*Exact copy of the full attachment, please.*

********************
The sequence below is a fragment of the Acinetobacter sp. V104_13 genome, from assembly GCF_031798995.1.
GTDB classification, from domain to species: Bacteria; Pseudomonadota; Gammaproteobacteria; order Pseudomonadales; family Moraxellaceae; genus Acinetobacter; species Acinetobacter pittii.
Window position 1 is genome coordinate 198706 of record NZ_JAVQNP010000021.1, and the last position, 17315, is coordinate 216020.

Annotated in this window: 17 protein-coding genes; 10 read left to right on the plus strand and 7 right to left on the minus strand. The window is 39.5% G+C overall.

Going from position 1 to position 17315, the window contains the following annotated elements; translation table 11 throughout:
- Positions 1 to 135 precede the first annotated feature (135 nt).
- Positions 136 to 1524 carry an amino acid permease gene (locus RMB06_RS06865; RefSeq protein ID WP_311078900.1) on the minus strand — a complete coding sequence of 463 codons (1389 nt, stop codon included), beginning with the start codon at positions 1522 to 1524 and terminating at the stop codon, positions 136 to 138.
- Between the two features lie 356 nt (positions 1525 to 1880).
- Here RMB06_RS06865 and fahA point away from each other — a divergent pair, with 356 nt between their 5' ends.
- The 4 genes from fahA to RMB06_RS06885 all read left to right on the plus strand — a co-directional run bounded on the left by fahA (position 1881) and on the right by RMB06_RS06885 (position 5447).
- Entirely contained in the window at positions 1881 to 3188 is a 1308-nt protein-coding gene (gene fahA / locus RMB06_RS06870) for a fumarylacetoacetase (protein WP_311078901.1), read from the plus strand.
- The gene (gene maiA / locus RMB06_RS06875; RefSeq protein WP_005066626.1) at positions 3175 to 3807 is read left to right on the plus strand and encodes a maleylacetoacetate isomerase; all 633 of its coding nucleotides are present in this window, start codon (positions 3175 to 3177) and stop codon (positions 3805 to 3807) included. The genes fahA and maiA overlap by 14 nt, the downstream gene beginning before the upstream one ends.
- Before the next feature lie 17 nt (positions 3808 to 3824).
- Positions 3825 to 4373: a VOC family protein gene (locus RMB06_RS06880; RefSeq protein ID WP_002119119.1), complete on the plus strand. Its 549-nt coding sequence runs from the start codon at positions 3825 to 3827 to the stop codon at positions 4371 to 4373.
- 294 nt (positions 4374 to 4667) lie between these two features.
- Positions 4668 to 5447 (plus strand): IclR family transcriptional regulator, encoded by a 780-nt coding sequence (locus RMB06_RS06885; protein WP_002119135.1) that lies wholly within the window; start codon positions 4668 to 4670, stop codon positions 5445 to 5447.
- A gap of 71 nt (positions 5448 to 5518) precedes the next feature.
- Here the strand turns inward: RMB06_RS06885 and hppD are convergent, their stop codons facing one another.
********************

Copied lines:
The sequence below is a fragment of the Acinetobacter sp. V104_13 genome, from assembly GCF_031798995.1.
GTDB classification, from domain to species: Bacteria; Pseudomonadota; Gammaproteobacteria; order Pseudomonadales; family Moraxellaceae; genus Acinetobacter; species Acinetobacter pittii.
Window position 1 is genome coordinate 198706 of record NZ_JAVQNP010000021.1, and the last position, 17315, is coordinate 216020.

Annotated in this window: 17 protein-coding genes; 10 read left to right on the plus strand and 7 right to left on the minus strand. The window is 39.5% G+C overall.

Going from position 1 to position 17315, the window contains the following annotated elements; translation table 11 throughout:
- Positions 1 to 135 precede the first annotated feature (135 nt).
- Positions 136 to 1524 carry an amino acid permease gene (locus RMB06_RS06865; RefSeq protein ID WP_311078900.1) on the minus strand — a complete coding sequence of 463 codons (1389 nt, stop codon included), beginning with the start codon at positions 1522 to 1524 and terminating at the stop codon, positions 136 to 138.
- Between the two features lie 356 nt (positions 1525 to 1880).
- Here RMB06_RS06865 and fahA point away from each other — a divergent pair, with 356 nt between their 5' ends.
- The 4 genes from fahA to RMB06_RS06885 all read left to right on the plus strand — a co-directional run bounded on the left by fahA (position 1881) and on the right by RMB06_RS06885 (position 5447).
- Entirely contained in the window at positions 1881 to 3188 is a 1308-nt protein-coding gene (gene fahA / locus RMB06_RS06870) for a fumarylacetoacetase (protein WP_311078901.1), read from the plus strand.
- The gene (gene maiA / locus RMB06_RS06875; RefSeq protein WP_005066626.1) at positions 3175 to 3807 is read left to right on the plus strand and encodes a maleylacetoacetate isomerase; all 633 of its coding nucleotides are present in this window, start codon (positions 3175 to 3177) and stop codon (positions 3805 to 3807) included. The genes fahA and maiA overlap by 14 nt, the downstream gene beginning before the upstream one ends.
- Before the next feature lie 17 nt (positions 3808 to 3824).
- Positions 3825 to 4373: a VOC family protein gene (locus RMB06_RS06880; RefSeq protein ID WP_002119119.1), complete on the plus strand. Its 549-nt coding sequence runs from the start codon at positions 3825 to 3827 to the stop codon at positions 4371 to 4373.
- 294 nt (positions 4374 to 4667) lie between these two features.
- Positions 4668 to 5447 (plus strand): IclR family transcriptional regulator, encoded by a 780-nt coding sequence (locus RMB06_RS06885; protein WP_002119135.1) that lies wholly within the window; start codon positions 4668 to 4670, stop codon positions 5445 to 5447.
- A gap of 71 nt (positions 5448 to 5518) precedes the next feature.
- Here the strand turns inward: RMB06_RS06885 and hppD are convergent, their stop codons facing one another.